Three fathers, three families
by Ernst Lamothe Jr.
LANSING, Ill. (June 3, 2018) – Father’s Day might be considered a forgotten holiday. Flower shops don’t care. No need to make reservations because you can walk into most restaurants that day with no wait time. Amazon barely remembers. But The Lansing Journal recognizes fathers with a special look at three Lansing fathers.
Charles Wynn: giving his kids a role model
Having a blended family has been an incredible experience for Charles and Lanita Wynn, and Charles takes his role as a father seriously.
“A father is important,” he says. “It is part of our responsibility to guide our kids and teach them what is right. There are a lot of positive and negative roads you can take, so you want to do everything you can to keep them on the right track.”
Wynn has nine children, including five step children. He says, “I show all my children the same love and care, so they don’t need to look outside the family for that kind of love.”
He feels a special responsibility raising African-American children because of the challenges they face. “There are a lot of things that are happening in this country, and too often people have stereotypes about young black men and women,” said Wynn. “They have to go through life with that kind of outside perception, so it is important to teach your kids about that and give them the internal love and support they need to get through everything.”
Along with support, Wynn wants to be a role model in his children’s lives. “Children pay attention all the time, and you should be that example that they look up to,” said Wynn. “If they see you working hard and see your dedication, they will follow your lead. We have a lot of good fathers in this world that don’t get the attention they deserve.”
Kevin Ziemkowski: “These moments are important”
Kevin Ziemkowski says fatherhood changed him as a man, elevating his belief in relationship and family.
“It’s cliché when everyone says they grow up fast, but it is incredibly true,” said Ziemkowski, father of Korey, 14, and Cody, 12. “Time goes by so fast. I joke that one day they are kids, and the next week I will be taking them to college!”
“Family has always been important to us,” said Ziemkowski, whose own father died when he was 25 years old. “We grew up with a strong, loving family and we want to give that to our kids.”
He understands the bonds that are created early in life. “Having a father or a father figure in a child’s life is so important and can’t be underestimated,” said Ziemkowski. “That is taking nothing away from the incredible work that mothers do every day. I just believe a child can have great value in having both a male and female influence in their lives, because no one person has all the answers.”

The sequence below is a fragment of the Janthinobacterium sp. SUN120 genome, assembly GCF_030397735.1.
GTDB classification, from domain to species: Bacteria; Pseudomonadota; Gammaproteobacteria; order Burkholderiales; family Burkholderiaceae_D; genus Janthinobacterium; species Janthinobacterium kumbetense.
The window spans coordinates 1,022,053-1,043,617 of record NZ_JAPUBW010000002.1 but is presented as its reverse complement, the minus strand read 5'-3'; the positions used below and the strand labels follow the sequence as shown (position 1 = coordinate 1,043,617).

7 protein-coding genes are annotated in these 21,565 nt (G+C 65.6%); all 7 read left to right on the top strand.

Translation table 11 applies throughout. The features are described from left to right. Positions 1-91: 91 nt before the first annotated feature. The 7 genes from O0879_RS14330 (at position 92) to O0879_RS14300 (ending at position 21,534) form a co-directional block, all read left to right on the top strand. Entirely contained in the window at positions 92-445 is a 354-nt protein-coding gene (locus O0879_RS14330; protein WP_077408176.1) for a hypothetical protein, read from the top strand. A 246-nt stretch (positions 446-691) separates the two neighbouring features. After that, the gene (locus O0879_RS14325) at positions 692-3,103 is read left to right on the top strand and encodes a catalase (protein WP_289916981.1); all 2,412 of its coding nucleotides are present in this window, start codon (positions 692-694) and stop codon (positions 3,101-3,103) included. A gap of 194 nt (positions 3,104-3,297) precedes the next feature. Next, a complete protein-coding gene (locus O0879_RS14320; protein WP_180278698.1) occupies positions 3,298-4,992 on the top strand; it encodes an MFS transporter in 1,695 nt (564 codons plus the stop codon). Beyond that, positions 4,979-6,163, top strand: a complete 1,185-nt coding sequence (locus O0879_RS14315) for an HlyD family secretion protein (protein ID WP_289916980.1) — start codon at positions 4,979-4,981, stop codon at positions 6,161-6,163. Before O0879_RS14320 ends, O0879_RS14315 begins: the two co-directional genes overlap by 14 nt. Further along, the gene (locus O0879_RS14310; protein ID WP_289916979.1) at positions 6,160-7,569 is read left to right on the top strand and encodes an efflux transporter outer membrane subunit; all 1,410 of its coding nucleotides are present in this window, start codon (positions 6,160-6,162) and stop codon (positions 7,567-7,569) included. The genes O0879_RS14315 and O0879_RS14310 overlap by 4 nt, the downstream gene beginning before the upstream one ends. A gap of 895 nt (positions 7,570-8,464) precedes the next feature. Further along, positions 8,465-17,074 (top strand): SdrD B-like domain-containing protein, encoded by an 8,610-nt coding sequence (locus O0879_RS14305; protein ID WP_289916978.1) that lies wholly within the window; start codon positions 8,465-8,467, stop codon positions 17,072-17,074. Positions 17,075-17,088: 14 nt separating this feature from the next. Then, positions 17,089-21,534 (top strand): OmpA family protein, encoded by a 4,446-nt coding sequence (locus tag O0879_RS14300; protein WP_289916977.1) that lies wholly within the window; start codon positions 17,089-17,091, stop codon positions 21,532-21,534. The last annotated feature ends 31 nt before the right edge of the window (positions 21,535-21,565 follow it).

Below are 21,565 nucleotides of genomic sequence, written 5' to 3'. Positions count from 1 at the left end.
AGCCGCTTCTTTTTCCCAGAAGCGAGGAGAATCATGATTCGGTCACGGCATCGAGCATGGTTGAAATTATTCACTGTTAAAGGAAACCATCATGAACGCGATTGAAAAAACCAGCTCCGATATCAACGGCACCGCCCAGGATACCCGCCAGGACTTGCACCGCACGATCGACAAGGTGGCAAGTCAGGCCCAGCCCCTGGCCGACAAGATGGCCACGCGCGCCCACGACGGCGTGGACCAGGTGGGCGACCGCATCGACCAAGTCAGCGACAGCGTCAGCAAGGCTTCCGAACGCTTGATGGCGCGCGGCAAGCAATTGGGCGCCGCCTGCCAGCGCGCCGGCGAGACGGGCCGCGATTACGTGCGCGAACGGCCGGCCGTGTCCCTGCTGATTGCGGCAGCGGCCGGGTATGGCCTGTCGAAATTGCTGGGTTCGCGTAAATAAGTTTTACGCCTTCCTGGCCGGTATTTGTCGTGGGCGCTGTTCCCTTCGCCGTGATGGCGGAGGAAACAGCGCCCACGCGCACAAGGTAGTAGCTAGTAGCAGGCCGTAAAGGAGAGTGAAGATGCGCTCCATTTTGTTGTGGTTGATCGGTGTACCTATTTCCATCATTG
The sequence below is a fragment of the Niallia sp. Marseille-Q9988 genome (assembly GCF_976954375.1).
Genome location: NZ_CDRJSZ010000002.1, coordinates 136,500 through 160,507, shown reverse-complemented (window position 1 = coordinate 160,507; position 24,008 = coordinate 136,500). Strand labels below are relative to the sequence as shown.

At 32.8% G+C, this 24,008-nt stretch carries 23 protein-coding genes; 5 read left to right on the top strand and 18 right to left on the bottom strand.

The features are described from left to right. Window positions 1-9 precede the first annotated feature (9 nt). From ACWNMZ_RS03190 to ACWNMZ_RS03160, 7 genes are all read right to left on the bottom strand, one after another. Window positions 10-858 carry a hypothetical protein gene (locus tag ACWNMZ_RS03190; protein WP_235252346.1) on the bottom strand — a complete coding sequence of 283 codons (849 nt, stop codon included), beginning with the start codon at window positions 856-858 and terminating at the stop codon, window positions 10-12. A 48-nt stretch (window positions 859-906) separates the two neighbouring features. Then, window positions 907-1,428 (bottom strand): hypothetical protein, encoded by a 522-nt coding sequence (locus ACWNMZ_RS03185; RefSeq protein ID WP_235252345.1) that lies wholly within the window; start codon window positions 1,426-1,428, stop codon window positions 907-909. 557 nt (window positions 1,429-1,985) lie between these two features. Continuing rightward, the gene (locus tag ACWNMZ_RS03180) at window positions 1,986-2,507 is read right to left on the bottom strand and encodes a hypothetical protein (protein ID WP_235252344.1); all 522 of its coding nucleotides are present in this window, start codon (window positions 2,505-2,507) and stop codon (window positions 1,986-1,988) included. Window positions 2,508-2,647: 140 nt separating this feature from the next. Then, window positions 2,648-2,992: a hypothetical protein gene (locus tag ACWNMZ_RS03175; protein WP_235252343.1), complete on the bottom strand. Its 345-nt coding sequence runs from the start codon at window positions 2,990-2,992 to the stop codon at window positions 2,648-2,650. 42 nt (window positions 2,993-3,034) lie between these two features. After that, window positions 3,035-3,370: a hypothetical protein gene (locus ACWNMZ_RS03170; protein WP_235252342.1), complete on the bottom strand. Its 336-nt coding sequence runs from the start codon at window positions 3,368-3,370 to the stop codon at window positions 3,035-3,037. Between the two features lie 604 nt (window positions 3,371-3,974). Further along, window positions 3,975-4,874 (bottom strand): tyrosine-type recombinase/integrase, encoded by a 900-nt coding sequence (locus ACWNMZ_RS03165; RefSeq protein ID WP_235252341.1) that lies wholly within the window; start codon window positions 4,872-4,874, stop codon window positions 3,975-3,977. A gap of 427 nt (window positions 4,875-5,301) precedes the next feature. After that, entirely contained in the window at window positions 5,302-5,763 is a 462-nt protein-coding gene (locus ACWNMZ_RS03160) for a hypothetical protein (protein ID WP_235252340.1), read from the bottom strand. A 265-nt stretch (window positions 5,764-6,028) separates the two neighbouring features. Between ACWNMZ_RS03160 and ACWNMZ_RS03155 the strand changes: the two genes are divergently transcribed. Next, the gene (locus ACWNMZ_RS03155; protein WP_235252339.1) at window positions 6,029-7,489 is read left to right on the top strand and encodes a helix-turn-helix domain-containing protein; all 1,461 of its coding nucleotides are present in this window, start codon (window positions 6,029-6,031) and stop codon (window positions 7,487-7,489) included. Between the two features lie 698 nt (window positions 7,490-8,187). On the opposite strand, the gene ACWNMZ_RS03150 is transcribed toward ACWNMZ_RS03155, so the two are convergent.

His advice for fathers? Take in everything. “Appreciate the horrible, appreciate the good, appreciate the unpredictable and appreciate the incredible,” said Ziemkowski. “It is absolutely a blessing to be around your family. You don’t want to miss anything in life. These moments are important.”
Miguel Gutierrez: Challenging and rewarding
Having multiple children means dealing with multiple personalities, says Miguel Gutierrez, father of three. His oldest, Angel, 14, reminds him of himself as a young boy—very calm, relaxed, smart, and generous. His middle child, John Paul, 11, is incredibly happy, playful, and social. His youngest, Victoria, 3, has a strong personality and knows what she wants—and won’t stop until she gets it.
“Being a father is challenging, but incredibly rewarding,” said Gutierrez. “You have to make time for each of them, and treat them all fairly while they all have different personalities and needs.”
Whether it’s helping Angel with his homework, jumping on the trampoline with John Paul, or pretending to eat food with Victoria in her play kitchen set, it’s all about being together.
“I’m getting my associates degree in computer information systems, so it’s like we are all going to school. But anything I can do to spend quality time with them makes me happy,” said Gutierrez. “I didn’t get a chance to spend as much time as I wanted with my father because he was working in the United States while I lived in Mexico. I wish I would have been able to spend more time with him.”
Miguel and his wife Martha enjoy family vacations together in Mexico and elsewhere. Those are times when they can stop life and truly bond. “We all have so many things going on our lives that we really get a chance to catch up and take a breath on vacation,” he added.
Gutierrez said Father’s Day is considered an important holiday in the Latino community. “We celebrate it just as much as Mother’s Day. Being a Hispanic father, we know the hard work and dedication it takes, so our families tend to show us how much they appreciate us.”